INTI International University & Colleges CEO Tan Lin Nah on building an effective ecosystem for long-term learning in post-pandemic world

She talks about hybrid learning, a new paradigm for higher education and her personal journey in the business.

Tan, dressed in a traditional sarong and kebaya reflective of her Penang Peranakan heritage (Photo: Sam Fong/The Edge)

It was in New York — surrounded by 40 people from all over the world that American beauty brand Avon had selected for a global transformation exercise — which Tan Lin Nah found her purpose. She was the only Asian to have moved to the US for the project, but this was not for a lack of talent — Asians, it occurred to her, possess brilliant technical capabilities but often lack communication and collaboration skills. Her assignment in the Big Apple lasted just 18 months as she worked out a deal that would allow her to return to Malaysia and embark on a career that would give her a role in developing the next generation of local finance professionals.

When Inti International University & Colleges came knocking, Tan made the difficult decision to leave Avon, knowing that the education industry was the best way for her to achieve her goal. “I was happy where I was, but when Inti’s then CEO spoke to me about the kind of graduates he wanted the university to churn out, I realised that the impact I could make there would be much greater than within the beauty and finance communities,” Tan beams.

Tan and I met just as Malaysians were beginning to stretch their legs after the MCO was lifted. People were still wary about face-to-face meetings, but life needed to go on in some form or another. Inti’s Subang campus was fairly quiet on the afternoon I visited, as students were still operating on a virtual learning schedule as much as possible. Dressed in a traditional sarong and kebaya reflective of her Penang Peranakan heritage, the motherly CEO of the education group talks animatedly about her background in the business and the meandering journey that led her to this field. This included stints at one of Robert Kuok’s companies, PwC, an American manufacturing company and Avon.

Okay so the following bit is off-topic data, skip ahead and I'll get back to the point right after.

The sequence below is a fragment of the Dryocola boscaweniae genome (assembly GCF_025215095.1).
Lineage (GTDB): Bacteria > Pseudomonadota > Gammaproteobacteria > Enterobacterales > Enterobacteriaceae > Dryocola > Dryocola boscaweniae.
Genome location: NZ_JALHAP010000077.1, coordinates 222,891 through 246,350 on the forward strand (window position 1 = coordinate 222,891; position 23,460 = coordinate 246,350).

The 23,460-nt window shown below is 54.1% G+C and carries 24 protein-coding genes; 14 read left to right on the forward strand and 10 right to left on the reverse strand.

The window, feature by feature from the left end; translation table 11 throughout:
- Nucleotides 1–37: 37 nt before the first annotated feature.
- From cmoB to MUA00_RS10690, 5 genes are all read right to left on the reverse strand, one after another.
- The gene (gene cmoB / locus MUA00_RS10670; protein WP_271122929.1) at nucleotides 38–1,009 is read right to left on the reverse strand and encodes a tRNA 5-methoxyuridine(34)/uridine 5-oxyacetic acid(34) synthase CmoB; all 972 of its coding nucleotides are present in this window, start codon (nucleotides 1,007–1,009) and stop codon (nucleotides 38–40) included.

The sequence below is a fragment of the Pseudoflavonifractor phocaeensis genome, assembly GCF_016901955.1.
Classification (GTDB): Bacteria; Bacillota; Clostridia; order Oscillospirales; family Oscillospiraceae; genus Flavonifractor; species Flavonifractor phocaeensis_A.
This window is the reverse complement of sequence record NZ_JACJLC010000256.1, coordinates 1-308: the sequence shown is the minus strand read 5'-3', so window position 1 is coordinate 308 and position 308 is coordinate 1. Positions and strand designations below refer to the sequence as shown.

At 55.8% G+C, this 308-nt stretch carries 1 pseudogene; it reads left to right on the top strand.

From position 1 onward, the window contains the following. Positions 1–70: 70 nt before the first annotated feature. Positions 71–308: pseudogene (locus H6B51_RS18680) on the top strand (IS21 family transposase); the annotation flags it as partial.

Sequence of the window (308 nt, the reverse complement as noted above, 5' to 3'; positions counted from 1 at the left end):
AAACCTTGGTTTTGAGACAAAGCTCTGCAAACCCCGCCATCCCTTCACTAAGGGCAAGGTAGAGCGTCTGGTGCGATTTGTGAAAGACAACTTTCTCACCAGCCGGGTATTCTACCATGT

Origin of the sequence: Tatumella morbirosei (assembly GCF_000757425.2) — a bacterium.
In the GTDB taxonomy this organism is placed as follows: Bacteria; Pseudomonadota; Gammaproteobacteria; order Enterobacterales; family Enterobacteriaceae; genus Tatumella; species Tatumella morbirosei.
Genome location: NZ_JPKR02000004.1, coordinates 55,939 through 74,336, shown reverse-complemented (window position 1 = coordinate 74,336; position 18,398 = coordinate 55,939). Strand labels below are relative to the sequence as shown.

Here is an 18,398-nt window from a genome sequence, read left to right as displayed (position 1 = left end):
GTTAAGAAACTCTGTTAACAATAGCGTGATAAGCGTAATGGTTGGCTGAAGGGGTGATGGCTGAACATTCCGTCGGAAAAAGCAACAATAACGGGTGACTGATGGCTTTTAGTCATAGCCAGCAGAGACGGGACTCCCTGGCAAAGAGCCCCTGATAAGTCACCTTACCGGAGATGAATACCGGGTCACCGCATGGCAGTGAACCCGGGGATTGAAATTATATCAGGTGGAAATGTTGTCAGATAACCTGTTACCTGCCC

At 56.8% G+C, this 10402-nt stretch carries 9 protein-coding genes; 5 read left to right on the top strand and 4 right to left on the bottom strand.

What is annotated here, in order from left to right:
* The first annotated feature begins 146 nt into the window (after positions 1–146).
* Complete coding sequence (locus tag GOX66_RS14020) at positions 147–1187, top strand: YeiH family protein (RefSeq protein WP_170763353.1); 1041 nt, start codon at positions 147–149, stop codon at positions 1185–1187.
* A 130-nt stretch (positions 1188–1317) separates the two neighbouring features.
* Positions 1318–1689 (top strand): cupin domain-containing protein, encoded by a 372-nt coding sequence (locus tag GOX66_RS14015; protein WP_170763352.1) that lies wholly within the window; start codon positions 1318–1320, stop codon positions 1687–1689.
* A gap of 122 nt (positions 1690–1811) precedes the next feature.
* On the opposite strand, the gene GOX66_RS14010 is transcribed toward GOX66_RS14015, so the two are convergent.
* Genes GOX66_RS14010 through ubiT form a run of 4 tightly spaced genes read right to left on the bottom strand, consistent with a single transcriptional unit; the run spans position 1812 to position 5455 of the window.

Naturally, Covid-19 and the resulting lockdowns dominate the conversation quite a bit, especially how Inti’s teachers and students have dealt with the conversion to a virtual learning experience. According to Tan, Inti had already been operating on a blend of virtual and physical teaching for a number of years, so the transition to a completely online setting was not all that difficult, even if some adjustments were necessary. “We had an existing ecosystem, so from a technology and teaching perspective — all our teachers are trained for this — we were not totally unprepared. But I do think that people underestimate what it means to truly teach online, because it is not just about switching on your cameras.”

Indeed, there is much to be said about virtual learning and video communication as more people start to rely on it this year. Zoom fatigue has become a serious issue as people feel like they have to make a more emotional effort to appear interested, particularly in the absence of many non-verbal cues. It is much harder for students to remain engaged and interested in long sessions online, and Tan describes some of the tools used to keep things engaging and interactive. One that was especially interesting was called flipping the classroom, where students are assigned homework before the class, and not after.



For the full story, pick up a copy of The Edge Malaysia (Oct 27, 2020) at your nearest news stand. Save by subscribing to us for your print and/or digital copy.

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